Sikh American man beaten in alleged hate crime in Chicago area

Police investigating incident in which driver allegedly called Sikh man ‘terrorist’ as possible hate crime

A Sikh American man says he was taunted as a “terrorist” and “bin Laden” by another driver this week, and then beaten unconscious in his car. Police in the Chicago suburb of Darien are investigating the alleged incident as a hate crime and a road rage incident that escalated into a violent attack, Chief Ernest Brown said. 

Inderjit Singh Mukker, a 53-year-old cab driver and father of two who lives in Darien, was driving his car to a grocery store on Tuesday when a driver repeatedly cut him off and shouted epithets such as, “Terrorist, go back to your country, bin Laden!” according to the New York–based Sikh Coalition, which is representing Mukker in the case.

Mukker, a U.S. citizen who has lived in the country for 27 years, alleges that the driver then got out and began to attack him. The Sikh Coalition said that the driver was white, and that Mukker was repeatedly punched in the face, fracturing his cheekbone and causing him to lose consciousness. He was released from the hospital on Wednesday.

Police said the alleged assailant, who is a minor, attacked Mukker through the window of his car. The boy is in a hospital being treated for a condition unrelated to the incident, and police will later detain him, Brown said.

“We believe Mr. Mukker was targeted and assaulted because of his Sikh religious appearance, race or national origin,” said Harsimran Kaur, legal director of the Sikh Coalition, in a news release. “We request an immediate investigation and call on local and federal agencies to investigate this attack as a hate crime.”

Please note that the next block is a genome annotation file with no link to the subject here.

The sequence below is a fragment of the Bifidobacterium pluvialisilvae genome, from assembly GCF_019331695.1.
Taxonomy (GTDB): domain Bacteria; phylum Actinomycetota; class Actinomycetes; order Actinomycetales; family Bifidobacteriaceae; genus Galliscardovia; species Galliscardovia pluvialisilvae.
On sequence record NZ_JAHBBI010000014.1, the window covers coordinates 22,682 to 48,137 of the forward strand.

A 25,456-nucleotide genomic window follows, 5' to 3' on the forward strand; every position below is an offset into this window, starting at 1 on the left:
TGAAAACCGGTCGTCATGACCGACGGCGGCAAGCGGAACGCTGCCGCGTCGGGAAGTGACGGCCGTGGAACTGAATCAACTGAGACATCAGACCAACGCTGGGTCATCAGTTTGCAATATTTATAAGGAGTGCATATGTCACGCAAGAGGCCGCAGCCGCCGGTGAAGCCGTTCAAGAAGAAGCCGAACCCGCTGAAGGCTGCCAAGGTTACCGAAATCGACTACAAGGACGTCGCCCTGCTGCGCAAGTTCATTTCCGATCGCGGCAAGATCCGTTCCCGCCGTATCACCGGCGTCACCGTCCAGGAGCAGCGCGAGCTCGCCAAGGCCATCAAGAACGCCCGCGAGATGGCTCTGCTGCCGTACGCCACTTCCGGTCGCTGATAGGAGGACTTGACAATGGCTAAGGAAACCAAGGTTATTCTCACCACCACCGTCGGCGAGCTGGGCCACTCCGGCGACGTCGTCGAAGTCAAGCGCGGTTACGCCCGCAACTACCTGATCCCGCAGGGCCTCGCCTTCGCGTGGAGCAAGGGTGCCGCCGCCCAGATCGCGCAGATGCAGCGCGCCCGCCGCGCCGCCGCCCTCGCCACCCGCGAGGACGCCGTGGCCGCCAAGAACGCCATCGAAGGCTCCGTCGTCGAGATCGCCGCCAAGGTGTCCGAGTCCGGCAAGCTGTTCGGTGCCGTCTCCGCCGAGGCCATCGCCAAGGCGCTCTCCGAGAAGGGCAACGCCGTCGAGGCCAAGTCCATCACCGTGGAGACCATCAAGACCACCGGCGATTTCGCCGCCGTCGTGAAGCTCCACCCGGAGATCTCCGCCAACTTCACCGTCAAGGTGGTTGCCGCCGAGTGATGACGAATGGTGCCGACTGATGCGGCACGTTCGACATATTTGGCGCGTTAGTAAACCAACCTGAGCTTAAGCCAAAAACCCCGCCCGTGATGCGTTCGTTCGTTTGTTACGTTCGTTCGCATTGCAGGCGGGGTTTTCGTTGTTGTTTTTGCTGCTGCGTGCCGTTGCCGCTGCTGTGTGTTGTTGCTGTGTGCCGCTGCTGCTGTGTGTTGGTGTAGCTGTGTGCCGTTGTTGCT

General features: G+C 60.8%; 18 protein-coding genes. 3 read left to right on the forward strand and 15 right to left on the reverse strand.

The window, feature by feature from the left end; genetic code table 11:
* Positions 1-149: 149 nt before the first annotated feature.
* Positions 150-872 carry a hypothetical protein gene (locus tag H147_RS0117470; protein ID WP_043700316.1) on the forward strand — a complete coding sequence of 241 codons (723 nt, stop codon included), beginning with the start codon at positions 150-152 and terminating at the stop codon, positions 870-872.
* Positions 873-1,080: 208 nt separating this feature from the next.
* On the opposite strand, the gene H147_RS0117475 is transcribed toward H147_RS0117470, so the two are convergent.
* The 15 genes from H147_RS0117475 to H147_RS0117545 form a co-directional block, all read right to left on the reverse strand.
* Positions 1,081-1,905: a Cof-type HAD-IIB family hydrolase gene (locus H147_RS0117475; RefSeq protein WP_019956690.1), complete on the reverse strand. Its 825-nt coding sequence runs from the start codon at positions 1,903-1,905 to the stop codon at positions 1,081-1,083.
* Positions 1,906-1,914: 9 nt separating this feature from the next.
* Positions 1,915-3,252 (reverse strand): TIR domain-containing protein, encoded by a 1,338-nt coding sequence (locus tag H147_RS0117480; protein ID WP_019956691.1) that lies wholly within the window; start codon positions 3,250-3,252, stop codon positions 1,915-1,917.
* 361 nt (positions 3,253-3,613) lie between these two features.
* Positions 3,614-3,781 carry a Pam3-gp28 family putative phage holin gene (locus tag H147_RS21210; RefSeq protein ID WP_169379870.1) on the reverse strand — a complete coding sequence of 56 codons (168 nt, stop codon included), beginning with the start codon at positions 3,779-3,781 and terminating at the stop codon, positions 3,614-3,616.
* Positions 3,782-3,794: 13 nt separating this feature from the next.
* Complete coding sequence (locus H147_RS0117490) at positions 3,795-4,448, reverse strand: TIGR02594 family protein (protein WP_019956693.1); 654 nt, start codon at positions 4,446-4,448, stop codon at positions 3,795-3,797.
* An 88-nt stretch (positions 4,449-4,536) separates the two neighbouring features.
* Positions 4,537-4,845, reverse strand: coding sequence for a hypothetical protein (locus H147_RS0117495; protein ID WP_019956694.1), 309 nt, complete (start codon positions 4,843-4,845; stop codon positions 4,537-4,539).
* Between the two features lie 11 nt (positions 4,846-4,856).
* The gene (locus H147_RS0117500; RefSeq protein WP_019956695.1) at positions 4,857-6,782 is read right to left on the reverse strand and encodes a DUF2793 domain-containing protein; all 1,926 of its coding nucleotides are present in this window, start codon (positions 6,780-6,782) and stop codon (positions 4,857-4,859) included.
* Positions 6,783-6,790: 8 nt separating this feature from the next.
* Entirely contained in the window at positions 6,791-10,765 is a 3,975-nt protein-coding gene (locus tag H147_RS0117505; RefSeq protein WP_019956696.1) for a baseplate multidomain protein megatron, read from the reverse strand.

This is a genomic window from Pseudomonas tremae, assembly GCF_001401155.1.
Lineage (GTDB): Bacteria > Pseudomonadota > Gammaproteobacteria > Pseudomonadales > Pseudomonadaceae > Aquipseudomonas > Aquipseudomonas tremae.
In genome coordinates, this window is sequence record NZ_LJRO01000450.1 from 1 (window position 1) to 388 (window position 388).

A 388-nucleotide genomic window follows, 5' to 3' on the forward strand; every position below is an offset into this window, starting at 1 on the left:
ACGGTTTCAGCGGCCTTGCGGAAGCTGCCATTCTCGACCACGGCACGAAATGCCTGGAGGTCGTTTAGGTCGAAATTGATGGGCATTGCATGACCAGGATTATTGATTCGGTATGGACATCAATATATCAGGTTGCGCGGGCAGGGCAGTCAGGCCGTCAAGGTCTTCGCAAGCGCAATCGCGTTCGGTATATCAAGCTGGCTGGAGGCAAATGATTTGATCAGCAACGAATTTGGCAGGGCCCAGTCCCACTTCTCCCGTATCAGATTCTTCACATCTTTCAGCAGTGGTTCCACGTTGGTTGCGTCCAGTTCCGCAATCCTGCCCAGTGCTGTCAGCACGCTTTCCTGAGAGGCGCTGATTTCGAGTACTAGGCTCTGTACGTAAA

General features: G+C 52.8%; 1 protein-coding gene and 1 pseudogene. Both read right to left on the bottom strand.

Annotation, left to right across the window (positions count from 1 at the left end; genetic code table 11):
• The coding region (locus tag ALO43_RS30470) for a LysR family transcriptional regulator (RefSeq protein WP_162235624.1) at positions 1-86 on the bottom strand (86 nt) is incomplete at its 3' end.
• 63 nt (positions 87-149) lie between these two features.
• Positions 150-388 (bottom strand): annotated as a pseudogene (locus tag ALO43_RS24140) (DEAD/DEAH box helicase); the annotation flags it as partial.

“No American should be afraid to practice their faith in our country,” Mukker said in the news release.

Sikhism is a monotheistic religion followed by 25 million people, and is mainly practiced in India. Observant Sikhs wear beards and do not cut their hair, believing that people should accept their body in its natural state. They wrap their long hair into a turban, a visible symbol of their faith that sometimes causes them to be confused with Muslims, some of whom also wear turbans.

Sikh Americans have been targets of slurs and hate violence following the attacks on Sept. 11, 2001, perhaps based on this misinterpretation. The Sikh Coalition was launched after 9/11, after a Sikh gas station owner in Arizona was shot dead by a man who said he “wanted to kill a Muslim.” In the next six years, some 800 bias incidents against Sikhs, Muslims and other South Asian groups were reported to the U.S. Department of Justice. The Sikh Coalition reported 140 anti-Sikh hate crimes between 2001 and 2012.

In 2012, a U.S. Army veteran with ties to white supremacist groups burst into a Sikh temple in Oak Creek, Wisconsin, shooting dead six people. Before the June 2015 mass shooting at a church in Charleston, South Carolina, which left nine people dead, the Oak Creek shooting was the deadliest attack on a place of worship in the United States since the 1963 church bombings in Birmingham, Alabama.

Advocates expressed dismay that the attack may have been bias-based, particularly since it took place just days before the 9/11 anniversary.

“Fourteen years have passed and nothing has changed,” said Anisha Singh, campaign manager for legal progress at the Washington-based Center for American Progress. “We are still seeing attacks on Sikhs, mostly due to misconceptions.”

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